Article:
For some, life-saving medications can come at a high cost.
Indian Land resident Michelle Taylor knows this first-hand. Ten years ago, Taylor was diagnosed with pulmonary hypertension, a condition characterized by an increase of blood pressure in the pulmonary artery, pulmonary capillaries or pulmonary vein that can cause shortness of breath.
The condition requires Taylor to rely on oxygen and medications that are pumped through a permanent IV in her chest to live.
One of those medications, Tracleer, costs the Fort Mill Vision Center employee $35,000 a month. wo other medications Taylor has to take also cost her thousands more.
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The price for her prescriptions would have been prohibitive when she worked full-ime. Now limited to sporadic hours when she can function, Taylor had to go on disability. That nets about 60 percent of the income she had working full-ime. Taylor qualified for Medicare, which helps, she said, but still requires copays ranging from several hundred to several thousand dollars.
“Right then I was in a panic,” she said. “I knew I couldn’t do it.”
To cover her medications, Taylor works with Caring Voice Coalition, a not-for-profit organization that helps those with life-threatening chronic diseases pay the high co-payments for medication.
“It’s been a great help,” she said. “I’ve been so lucky that I don’t pay for my medications because of the Coalition.”
Caring Voice supports 21 disease funds, including Huntington’s disease, narcolepsy and pulmonary hypertension, Caring Voice President Pam Harris said in an email. The Coalition’s programs are free for patients and their families.
“A diagnosis of a chronic disease often results in financial and emotional strain that deeply impacts a person’s life,” Harris wrote.
She said prescription co-payments often can stress those with already limited financial resources. Caring Voice provides grants to qualified individuals to lessen the burden of medication costs, according to the group’s website.
The high cost of some medications is a complicated issue involving the vast amount of money drug makers invest in research and development and the relatively short window companies have to recoup investments before patents expire and other companies can manufacture generic versions. The evolving state of health-care coverage in the U.S. is also a factor, according to various published reports.
Medications are only part of the financial burden Taylor faces. Declining health means Taylor is facing a possible double lung and heart transplant. She has been accepted into a program at Duke Medical Center, where she will have to go through weeks of medical testing in about a month.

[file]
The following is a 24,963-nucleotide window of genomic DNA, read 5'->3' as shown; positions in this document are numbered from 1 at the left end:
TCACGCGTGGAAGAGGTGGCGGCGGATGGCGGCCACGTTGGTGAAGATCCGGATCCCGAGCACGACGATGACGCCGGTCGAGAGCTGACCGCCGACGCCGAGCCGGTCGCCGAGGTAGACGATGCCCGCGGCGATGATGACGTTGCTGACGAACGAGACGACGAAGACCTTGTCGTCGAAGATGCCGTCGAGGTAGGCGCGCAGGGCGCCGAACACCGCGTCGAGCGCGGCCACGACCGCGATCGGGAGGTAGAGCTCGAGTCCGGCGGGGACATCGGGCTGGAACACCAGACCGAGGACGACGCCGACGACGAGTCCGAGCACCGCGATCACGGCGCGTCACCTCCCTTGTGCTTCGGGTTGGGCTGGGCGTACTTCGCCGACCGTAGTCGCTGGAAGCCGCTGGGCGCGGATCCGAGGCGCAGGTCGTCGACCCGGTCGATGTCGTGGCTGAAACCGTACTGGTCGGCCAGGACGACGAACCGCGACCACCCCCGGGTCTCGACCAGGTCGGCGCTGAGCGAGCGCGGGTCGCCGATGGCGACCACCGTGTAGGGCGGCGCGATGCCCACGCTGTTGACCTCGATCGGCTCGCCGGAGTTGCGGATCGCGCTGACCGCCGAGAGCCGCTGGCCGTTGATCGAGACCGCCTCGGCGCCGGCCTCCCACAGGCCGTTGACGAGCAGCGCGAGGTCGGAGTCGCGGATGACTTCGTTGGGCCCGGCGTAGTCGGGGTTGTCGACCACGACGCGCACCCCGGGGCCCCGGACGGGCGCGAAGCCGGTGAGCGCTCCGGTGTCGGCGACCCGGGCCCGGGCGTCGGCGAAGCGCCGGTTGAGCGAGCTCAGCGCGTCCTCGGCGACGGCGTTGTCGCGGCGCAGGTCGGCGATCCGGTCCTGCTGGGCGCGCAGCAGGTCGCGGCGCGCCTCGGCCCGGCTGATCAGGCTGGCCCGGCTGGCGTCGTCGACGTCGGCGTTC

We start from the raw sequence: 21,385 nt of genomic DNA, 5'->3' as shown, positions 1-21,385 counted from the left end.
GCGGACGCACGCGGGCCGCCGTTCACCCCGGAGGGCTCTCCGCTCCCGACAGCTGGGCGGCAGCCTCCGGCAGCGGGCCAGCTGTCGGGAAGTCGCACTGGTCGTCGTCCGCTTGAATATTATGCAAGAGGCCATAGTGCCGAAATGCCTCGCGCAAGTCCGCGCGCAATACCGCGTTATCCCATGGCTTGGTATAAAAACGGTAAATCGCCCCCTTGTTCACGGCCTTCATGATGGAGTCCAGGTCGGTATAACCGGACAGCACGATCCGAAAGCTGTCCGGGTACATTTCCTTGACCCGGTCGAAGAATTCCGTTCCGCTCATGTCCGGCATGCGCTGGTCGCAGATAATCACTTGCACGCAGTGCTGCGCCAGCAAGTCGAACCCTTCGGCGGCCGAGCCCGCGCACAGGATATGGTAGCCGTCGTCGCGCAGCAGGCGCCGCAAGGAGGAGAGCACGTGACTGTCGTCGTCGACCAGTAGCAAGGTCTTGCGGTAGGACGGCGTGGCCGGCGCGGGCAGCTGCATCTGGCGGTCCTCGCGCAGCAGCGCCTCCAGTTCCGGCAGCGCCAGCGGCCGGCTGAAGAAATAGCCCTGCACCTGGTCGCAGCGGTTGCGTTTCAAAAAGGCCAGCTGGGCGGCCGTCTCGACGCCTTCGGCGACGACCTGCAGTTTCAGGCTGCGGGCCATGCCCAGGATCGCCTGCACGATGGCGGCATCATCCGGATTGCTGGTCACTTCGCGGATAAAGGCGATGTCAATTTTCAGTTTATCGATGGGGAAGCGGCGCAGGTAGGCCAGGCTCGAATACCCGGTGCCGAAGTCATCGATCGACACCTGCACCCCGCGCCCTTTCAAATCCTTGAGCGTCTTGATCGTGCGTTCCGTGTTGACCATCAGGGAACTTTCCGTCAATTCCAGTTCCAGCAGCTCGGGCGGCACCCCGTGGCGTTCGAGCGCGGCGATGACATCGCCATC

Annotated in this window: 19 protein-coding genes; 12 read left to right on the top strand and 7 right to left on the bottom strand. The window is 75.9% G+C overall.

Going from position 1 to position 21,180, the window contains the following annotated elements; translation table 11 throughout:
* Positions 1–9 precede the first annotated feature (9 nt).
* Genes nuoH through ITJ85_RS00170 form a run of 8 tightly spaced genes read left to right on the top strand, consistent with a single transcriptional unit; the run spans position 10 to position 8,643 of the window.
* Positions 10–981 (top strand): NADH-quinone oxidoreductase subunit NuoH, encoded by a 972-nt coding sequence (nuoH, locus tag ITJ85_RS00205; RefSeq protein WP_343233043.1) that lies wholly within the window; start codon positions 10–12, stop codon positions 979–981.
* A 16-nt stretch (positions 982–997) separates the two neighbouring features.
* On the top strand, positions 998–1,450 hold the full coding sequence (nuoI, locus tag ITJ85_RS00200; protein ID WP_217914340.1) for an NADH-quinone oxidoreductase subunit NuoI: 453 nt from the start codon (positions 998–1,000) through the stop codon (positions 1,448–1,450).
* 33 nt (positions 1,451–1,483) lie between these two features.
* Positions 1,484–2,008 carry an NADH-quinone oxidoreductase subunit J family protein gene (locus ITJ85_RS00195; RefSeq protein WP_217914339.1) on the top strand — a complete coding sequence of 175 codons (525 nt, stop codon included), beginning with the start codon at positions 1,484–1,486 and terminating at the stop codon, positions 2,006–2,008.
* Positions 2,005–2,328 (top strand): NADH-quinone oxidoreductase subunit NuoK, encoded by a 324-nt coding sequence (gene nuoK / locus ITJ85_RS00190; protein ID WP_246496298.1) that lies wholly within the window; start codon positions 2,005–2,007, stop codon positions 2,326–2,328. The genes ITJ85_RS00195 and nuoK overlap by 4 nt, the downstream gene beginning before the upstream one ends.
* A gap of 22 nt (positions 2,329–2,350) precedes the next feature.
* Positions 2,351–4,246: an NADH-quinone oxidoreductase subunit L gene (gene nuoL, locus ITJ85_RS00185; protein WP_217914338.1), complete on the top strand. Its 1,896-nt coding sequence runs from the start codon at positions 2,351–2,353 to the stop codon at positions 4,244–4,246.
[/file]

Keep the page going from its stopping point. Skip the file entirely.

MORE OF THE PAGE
Before she can be put on a donor list, Taylor said she has to raise $25,000 to keep in an account for living expenses during the year Duke would require her to live in Durham, N.C., prior to and after the transplant. She will also have to keep her house in Indian Land for when she returns.
Taylor said she will have to move to Durham to complete a six-week rehab program at Duke to build her lung strength before being put on the donor list and waiting for a potential donor.
“There’s a lot of waiting in this game,” she said.
Taylor said that the operation would cost an estimated $1.9 million. Medicare covers 80 percent of hospital stays and she would be required to pay the other 20 percent.
“It’s unreal,” she said. “I’m not one of those people that ever asks for help, but there is no other way I can do this. It’s a life-saving procedure.”
Taylor said she is looking into changing insurers, but open enrollment isn’t until October. She said there is a window where she is sick enough to need the transplant, but strong enough for the surgery.
Taylor said it’s also difficult to get supplemental Medicare insurance when you’re younger than 65 years old.
After the transplant, Taylor said, she wouldn’t have to take her pulmonary hypertension medications, but she would have to take a new set of medications that will cost $10,000-$15,000. Medicare will cover part of that.
“They are just so expensive,” she said.
Through a Go Fund Me page set up for Taylor, the community has raised more than $2,125 towards a goal of $5,000. A benefit held March 7 raised $4,200 toward Taylor’s medical costs. In total, $9,000 has been raised.
“It’s very overwhelming,” she said. “There are wonderful people out there.”
Taylor, who can’t walk a few steps without struggling to breathe, said her medications, which help control changes in her blood pressure, are critical.
“They are life altering,” she said. “Without help, there is no way I could take those medications.”
Taylor said her blood pressure has been known to rise to 80 mmHg, which is above the normal described by the Centers for Disease Control and Prevention. Her medications, she said, help keep her blood pressure from rising to the point of causing heart failure.
Taylor has been on her medications for six years. Every six months, she has to be re-approved for coverage through Medicare.
Taylor said many people with chronic diseases can’t afford the co-pays associated with their medications.
“You have to find out if there are people out there that will help you with your meds,” she said.
When she was first diagnosed, Taylor was told she had two years to live. With her medications, she has lived years longer.
“I appreciate so much everyone that has helped me so far,” she said. “You don’t want to give up your health because of the money.”